Grim Reaper
They weren’t just a band—they were a ruckus.  And they didn’t just lose battles of the bands; they were disdained.  In short, from 1965-1970, San Antonio’s Grim Reaper encapsulated everything that appeals to today’s collectors of '60s garage rock. The group performed within 100-or-so miles of their home town, recorded a single (on their own Love label), and raised hell (of course) during a Swingtime TV appearance.  The fact that drummer Chester Slimp joined the band before he had actually touched a drum should come as no surprise.  Slimp provides the Grim Reaper story...from formation to breakdown.
Grim Reaper: Chuck Kainer, Chester Slimp, Gene Kirby, Glen Hobart, Jerry Arnold (kneeling at the grave of Truth and Decorum), Alex Kinsel
An Interview With Chester Slimp

60sgaragebands.com (60s): How did you first get interested in music?
Chester Slimp (CS): My interest in music was much the same as most: music was this giant wave blooming into our culture when we were in our youth. My parents had divorced and I lived with my mother and sisters. My mother was courting again and one of my sisters was 16 or 17 and by then, driving—all that. My interest in music grew from riding around the Austin Highway cruising scene in an Impala, as a Ward of my sisters. They would push me to the floor when the cool fellas would ride by. AM radio stations were synchronized to whichever drive-in pop-and-rings place we were in at the moment. I am forever grateful for the turns that brought me into music and for the support of my parents, who certainly knew the situations we could get into with such an interest, and they let me do music anyway.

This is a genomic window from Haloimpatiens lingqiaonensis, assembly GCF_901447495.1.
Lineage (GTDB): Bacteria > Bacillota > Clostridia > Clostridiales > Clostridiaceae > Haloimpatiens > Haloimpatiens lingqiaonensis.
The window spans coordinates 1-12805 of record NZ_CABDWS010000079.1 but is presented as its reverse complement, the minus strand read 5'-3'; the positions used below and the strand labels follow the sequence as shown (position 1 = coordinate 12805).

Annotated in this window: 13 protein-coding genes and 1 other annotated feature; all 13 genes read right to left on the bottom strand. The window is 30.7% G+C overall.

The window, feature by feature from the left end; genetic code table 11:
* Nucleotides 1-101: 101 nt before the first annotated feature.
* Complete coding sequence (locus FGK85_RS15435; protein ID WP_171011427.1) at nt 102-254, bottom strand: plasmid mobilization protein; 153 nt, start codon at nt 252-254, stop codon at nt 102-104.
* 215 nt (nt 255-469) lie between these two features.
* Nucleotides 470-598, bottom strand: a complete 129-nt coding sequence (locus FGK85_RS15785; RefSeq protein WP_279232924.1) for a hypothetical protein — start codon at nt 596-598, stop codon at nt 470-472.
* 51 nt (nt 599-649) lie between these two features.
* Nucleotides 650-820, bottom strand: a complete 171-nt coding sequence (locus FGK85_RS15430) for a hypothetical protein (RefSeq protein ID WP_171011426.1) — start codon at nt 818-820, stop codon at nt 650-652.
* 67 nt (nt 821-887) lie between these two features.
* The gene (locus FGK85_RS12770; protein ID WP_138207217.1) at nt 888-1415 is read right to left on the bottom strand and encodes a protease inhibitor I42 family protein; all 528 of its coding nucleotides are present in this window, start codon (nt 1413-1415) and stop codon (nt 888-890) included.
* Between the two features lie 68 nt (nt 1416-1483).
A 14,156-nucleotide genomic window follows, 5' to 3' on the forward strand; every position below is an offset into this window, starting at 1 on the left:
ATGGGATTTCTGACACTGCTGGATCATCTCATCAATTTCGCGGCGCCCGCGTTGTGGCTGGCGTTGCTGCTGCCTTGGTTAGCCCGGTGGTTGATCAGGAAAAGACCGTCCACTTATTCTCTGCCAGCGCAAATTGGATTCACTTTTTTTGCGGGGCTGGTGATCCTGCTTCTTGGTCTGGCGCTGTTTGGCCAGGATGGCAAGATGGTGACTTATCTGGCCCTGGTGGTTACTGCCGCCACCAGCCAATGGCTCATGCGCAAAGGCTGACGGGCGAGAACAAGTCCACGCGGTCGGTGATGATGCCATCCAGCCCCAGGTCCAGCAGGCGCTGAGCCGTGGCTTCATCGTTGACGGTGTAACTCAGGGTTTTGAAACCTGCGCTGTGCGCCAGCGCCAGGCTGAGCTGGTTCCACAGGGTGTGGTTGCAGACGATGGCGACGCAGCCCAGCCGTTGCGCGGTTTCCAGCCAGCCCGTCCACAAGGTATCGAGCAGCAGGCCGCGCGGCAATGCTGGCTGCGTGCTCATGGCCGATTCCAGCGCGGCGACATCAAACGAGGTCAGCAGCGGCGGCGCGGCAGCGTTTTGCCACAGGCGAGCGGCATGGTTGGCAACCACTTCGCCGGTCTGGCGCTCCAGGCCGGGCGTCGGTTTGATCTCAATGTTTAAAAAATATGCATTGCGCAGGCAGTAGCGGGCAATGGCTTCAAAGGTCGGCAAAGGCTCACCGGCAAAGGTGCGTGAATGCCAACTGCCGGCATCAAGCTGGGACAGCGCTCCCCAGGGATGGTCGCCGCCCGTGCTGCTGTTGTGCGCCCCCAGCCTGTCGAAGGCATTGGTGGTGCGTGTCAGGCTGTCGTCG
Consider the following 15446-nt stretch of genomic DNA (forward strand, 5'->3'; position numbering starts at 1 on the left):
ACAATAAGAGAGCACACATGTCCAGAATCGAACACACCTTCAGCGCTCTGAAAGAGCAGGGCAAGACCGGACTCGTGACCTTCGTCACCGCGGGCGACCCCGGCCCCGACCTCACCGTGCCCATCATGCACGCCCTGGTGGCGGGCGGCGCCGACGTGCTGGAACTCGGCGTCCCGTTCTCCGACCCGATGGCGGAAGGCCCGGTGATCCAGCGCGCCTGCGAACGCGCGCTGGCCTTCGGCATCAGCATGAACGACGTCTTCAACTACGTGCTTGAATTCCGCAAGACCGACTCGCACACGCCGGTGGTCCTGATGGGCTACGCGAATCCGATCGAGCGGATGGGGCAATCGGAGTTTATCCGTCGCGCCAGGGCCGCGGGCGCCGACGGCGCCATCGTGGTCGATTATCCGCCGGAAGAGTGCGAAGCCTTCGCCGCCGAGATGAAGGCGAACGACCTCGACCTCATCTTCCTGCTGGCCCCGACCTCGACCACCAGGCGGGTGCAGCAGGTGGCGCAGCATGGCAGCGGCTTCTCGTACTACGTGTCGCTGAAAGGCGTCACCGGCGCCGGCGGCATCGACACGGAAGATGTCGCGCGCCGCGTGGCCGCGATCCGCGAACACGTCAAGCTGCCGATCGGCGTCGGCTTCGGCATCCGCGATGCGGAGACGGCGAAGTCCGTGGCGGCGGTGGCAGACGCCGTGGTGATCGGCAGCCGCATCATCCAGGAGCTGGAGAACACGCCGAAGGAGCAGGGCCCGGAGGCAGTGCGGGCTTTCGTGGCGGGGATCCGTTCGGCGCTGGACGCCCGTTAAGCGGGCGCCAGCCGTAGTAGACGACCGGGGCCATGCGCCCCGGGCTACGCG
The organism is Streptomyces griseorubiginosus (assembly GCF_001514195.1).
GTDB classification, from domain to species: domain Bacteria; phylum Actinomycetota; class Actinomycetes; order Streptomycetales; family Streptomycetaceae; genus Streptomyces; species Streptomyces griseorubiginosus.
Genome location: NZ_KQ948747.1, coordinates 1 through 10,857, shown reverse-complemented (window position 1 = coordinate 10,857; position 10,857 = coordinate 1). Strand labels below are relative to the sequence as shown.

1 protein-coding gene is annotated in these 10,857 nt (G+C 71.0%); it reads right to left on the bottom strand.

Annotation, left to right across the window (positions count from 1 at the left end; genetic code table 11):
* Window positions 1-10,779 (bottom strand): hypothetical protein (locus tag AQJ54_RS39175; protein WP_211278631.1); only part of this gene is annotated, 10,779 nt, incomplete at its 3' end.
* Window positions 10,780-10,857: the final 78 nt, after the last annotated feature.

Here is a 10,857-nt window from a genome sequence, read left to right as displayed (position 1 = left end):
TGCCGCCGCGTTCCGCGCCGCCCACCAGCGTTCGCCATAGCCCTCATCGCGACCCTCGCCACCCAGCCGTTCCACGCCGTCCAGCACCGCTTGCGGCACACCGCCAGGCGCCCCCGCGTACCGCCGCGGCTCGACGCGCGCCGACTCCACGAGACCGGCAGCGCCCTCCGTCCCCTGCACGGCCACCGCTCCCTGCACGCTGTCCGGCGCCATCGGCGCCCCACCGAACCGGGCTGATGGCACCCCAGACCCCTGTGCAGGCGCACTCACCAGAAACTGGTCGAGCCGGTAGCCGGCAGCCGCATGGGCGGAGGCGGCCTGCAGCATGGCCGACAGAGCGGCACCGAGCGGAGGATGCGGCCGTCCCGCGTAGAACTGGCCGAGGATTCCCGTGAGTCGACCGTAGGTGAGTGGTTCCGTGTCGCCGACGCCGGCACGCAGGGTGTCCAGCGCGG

Two quick stories here: The best one – I met Glen as a playmate when we were nine or 10 years old. He attended a school with a kid on my street and would come by and play soldiers and such. I moved away from that street after a couple of years and, one day, out of the blue, Glen called me on the phone, just to talk. (Glen added: He and Jerry had recently been to The Texas Theater on Houston Street to see A Hard Day’s Night and they were in the full Know What To Do With Rest Of Our Lives mode.) After the usual stuff he said, “I’m in a band and we need a drummer.” I said, “I’m a drummer!” and the rest is our little history. Of course, I hadn’t ever even touched a drum, but that’s how I (personally) got started.